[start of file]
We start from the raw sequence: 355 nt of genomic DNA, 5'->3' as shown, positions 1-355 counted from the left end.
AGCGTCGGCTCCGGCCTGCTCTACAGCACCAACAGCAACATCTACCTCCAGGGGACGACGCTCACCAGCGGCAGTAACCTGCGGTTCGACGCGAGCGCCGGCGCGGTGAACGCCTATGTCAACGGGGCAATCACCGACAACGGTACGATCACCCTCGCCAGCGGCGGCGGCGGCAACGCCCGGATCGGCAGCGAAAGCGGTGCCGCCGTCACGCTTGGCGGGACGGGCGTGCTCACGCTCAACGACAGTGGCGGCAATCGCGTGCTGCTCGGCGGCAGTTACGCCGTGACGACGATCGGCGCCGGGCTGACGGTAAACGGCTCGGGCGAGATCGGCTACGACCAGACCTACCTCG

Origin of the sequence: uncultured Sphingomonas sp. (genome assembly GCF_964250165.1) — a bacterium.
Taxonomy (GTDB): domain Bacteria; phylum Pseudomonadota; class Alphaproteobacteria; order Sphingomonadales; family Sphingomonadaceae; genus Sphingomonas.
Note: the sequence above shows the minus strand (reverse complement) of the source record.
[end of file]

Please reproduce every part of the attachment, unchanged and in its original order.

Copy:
We start from the raw sequence: 355 nt of genomic DNA, 5'->3' as shown, positions 1-355 counted from the left end.
AGCGTCGGCTCCGGCCTGCTCTACAGCACCAACAGCAACATCTACCTCCAGGGGACGACGCTCACCAGCGGCAGTAACCTGCGGTTCGACGCGAGCGCCGGCGCGGTGAACGCCTATGTCAACGGGGCAATCACCGACAACGGTACGATCACCCTCGCCAGCGGCGGCGGCGGCAACGCCCGGATCGGCAGCGAAAGCGGTGCCGCCGTCACGCTTGGCGGGACGGGCGTGCTCACGCTCAACGACAGTGGCGGCAATCGCGTGCTGCTCGGCGGCAGTTACGCCGTGACGACGATCGGCGCCGGGCTGACGGTAAACGGCTCGGGCGAGATCGGCTACGACCAGACCTACCTCG

Origin of the sequence: uncultured Sphingomonas sp. (genome assembly GCF_964250165.1) — a bacterium.
Taxonomy (GTDB): domain Bacteria; phylum Pseudomonadota; class Alphaproteobacteria; order Sphingomonadales; family Sphingomonadaceae; genus Sphingomonas.
Note: the sequence above shows the minus strand (reverse complement) of the source record.